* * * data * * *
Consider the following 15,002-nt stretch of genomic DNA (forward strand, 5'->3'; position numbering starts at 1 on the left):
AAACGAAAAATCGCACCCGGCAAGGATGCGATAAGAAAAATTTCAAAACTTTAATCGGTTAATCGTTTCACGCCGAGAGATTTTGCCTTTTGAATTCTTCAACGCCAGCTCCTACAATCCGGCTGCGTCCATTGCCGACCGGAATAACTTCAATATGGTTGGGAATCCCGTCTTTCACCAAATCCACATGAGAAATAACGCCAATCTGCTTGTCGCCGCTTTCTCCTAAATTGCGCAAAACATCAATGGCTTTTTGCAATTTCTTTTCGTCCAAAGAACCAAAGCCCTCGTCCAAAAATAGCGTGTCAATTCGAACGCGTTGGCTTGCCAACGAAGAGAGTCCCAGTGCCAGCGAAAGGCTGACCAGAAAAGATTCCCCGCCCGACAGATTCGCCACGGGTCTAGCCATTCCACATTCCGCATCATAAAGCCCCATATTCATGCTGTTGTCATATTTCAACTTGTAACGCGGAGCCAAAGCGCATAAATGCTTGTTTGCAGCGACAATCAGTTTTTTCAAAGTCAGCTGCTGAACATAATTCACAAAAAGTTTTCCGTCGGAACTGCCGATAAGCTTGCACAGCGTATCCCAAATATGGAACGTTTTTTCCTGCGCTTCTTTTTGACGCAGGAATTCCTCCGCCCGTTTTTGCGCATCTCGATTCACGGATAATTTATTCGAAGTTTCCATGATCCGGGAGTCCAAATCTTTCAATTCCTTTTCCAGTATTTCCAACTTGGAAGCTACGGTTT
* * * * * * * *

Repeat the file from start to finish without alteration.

Consider the following 15,002-nt stretch of genomic DNA (forward strand, 5'->3'; position numbering starts at 1 on the left):
AAACGAAAAATCGCACCCGGCAAGGATGCGATAAGAAAAATTTCAAAACTTTAATCGGTTAATCGTTTCACGCCGAGAGATTTTGCCTTTTGAATTCTTCAACGCCAGCTCCTACAATCCGGCTGCGTCCATTGCCGACCGGAATAACTTCAATATGGTTGGGAATCCCGTCTTTCACCAAATCCACATGAGAAATAACGCCAATCTGCTTGTCGCCGCTTTCTCCTAAATTGCGCAAAACATCAATGGCTTTTTGCAATTTCTTTTCGTCCAAAGAACCAAAGCCCTCGTCCAAAAATAGCGTGTCAATTCGAACGCGTTGGCTTGCCAACGAAGAGAGTCCCAGTGCCAGCGAAAGGCTGACCAGAAAAGATTCCCCGCCCGACAGATTCGCCACGGGTCTAGCCATTCCACATTCCGCATCATAAAGCCCCATATTCATGCTGTTGTCATATTTCAACTTGTAACGCGGAGCCAAAGCGCATAAATGCTTGTTTGCAGCGACAATCAGTTTTTTCAAAGTCAGCTGCTGAACATAATTCACAAAAAGTTTTCCGTCGGAACTGCCGATAAGCTTGCACAGCGTATCCCAAATATGGAACGTTTTTTCCTGCGCTTCTTTTTGACGCAGGAATTCCTCCGCCCGTTTTTGCGCATCTCGATTCACGGATAATTTATTCGAAGTTTCCATGATCCGGGAGTCCAAATCTTTCAATTCCTTTTCCAGTATTTCCAACTTGGAAGCTACGGTTT